Hmmmm.. Pretty sure it is a recursive acronym: Linux = "Linux Is Not UniX" Kind of like GNU = "GNU is Not Unix".
So you think she should NOT have a right to have naked pictures of her taken offline?
I am not sure that is reasonable. Just because they inspect packets, does not mean they can infer intent. If for example they found a packet that looked like a text message with the content "The OP is a go". How should they be required to respond to that?
Likewise, if they intercept packets that look like file headers and see a file named "Latest.Beiberific.POP.Song.Crap.alt.bin.mp3", but the content is someone pretending to be Tha Beebz, how should they react?
The only point I am making here, is that there is no way to automate the response to this in any reasonable fashion.
I thought the FCC classified them as "common carriers" now.
Also I thought wording under the CDA was that "Service Providers" were not liable for content posted by their users.
It sure seems like they would be covered either way.
Totally understood. The trick is: you can tune your own signal/noise. Its very handy and I get essentially all my news via Twitter these days.
Its all on Twitter man...
Maybe if you clicked on the link they provided that leads to the "Chumby platform" you would have been able to read all about them. That is what they are there for, to provide additional information for people who are not familiar with the hyperlinked term.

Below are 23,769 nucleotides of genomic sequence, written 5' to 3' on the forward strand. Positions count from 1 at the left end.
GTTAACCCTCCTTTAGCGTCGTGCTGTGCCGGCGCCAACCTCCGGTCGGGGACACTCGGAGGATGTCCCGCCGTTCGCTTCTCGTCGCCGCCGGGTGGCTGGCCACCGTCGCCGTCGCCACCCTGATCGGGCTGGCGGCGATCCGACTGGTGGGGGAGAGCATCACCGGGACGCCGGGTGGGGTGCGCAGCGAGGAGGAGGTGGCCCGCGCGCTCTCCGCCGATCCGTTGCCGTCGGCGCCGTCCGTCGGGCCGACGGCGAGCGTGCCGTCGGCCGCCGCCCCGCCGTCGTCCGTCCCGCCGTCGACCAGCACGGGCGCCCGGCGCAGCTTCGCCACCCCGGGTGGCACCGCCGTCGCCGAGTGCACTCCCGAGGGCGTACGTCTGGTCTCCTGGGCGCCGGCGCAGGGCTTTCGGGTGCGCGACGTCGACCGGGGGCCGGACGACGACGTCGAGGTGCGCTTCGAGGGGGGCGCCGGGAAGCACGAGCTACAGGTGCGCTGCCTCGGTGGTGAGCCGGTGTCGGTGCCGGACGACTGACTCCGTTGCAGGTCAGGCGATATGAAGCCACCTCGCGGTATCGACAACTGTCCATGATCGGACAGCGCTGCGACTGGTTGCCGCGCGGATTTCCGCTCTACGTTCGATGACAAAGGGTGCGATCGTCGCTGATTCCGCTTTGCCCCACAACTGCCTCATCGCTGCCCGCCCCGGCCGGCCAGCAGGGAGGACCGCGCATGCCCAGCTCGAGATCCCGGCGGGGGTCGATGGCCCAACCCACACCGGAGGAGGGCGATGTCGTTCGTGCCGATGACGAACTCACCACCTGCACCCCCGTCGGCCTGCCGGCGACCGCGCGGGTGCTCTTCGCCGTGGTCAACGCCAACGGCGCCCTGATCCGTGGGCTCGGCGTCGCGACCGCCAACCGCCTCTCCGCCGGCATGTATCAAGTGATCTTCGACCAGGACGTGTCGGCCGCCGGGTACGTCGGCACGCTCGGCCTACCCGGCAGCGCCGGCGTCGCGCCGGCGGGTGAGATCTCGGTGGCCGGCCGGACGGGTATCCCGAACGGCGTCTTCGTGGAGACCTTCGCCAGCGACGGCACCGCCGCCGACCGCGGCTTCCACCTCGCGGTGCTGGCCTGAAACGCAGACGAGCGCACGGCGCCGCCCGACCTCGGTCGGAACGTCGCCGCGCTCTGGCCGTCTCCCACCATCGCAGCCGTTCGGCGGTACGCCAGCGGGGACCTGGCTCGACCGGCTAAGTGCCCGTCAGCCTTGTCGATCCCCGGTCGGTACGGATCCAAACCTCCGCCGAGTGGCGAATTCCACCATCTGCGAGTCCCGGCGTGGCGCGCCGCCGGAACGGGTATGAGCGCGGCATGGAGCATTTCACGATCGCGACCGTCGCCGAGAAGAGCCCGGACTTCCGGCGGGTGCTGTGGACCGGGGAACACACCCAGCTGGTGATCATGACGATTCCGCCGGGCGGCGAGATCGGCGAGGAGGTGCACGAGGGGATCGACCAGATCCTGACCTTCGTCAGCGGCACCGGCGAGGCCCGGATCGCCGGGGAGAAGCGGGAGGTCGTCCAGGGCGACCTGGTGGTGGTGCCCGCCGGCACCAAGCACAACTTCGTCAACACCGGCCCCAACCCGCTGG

That seems like an entirely different thing than "Edge won't run without UAC enabled."
Funny, Edge seems to run just fine for me with UAC disabled.
Do you mean that you can't recommend it ENOUGH? I know these kind of corrections can seem pedantic, but the omission of a word in this case completely changes the meaning.
Maybe the difference lies in permission?
It seems like a better situation all around when you are not dependent on legal agreements and "may I look at this source please?". This also does not guarantee that your fix will be used (though it is quite likely to be).
What if you are a smaller company than Samsung? Maybe Microsoft will just ignore or outright deny requests to see the source code.
I think the ability to see code and make/publish changes to that code independent of permission to do so is an important right.
The point however is that in a closed source system, Samsung could not have found and fixed the bug themselves.
What is the deal here?
The Tao is like a glob pattern: used but never used up. It is like the extern void: filled with infinite possibilities.